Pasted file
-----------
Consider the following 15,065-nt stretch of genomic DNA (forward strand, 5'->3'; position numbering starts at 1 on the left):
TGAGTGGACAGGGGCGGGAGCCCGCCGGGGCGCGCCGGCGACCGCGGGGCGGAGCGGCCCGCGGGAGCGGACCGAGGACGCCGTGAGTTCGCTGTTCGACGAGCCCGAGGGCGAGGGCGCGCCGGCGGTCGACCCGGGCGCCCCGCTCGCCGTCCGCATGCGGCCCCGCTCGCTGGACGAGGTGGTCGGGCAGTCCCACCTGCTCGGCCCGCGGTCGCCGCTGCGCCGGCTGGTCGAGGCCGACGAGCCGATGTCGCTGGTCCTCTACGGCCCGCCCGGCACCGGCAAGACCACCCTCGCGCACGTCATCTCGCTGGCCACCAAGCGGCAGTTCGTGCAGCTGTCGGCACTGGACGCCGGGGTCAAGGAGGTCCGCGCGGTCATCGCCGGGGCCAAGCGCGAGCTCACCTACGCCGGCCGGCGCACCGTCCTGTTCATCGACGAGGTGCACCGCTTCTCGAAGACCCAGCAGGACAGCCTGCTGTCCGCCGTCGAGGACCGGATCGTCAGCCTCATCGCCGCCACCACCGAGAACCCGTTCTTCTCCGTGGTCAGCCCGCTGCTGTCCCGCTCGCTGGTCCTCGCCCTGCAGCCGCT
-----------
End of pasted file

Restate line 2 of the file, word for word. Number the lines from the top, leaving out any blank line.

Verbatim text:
TGAGTGGACAGGGGCGGGAGCCCGCCGGGGCGCGCCGGCGACCGCGGGGCGGAGCGGCCCGCGGGAGCGGACCGAGGACGCCGTGAGTTCGCTGTTCGACGAGCCCGAGGGCGAGGGCGCGCCGGCGGTCGACCCGGGCGCCCCGCTCGCCGTCCGCATGCGGCCCCGCTCGCTGGACGAGGTGGTCGGGCAGTCCCACCTGCTCGGCCCGCGGTCGCCGCTGCGCCGGCTGGTCGAGGCCGACGAGCCGATGTCGCTGGTCCTCTACGGCCCGCCCGGCACCGGCAAGACCACCCTCGCGCACGTCATCTCGCTGGCCACCAAGCGGCAGTTCGTGCAGCTGTCGGCACTGGACGCCGGGGTCAAGGAGGTCCGCGCGGTCATCGCCGGGGCCAAGCGCGAGCTCACCTACGCCGGCCGGCGCACCGTCCTGTTCATCGACGAGGTGCACCGCTTCTCGAAGACCCAGCAGGACAGCCTGCTGTCCGCCGTCGAGGACCGGATCGTCAGCCTCATCGCCGCCACCACCGAGAACCCGTTCTTCTCCGTGGTCAGCCCGCTGCTGTCCCGCTCGCTGGTCCTCGCCCTGCAGCCGCT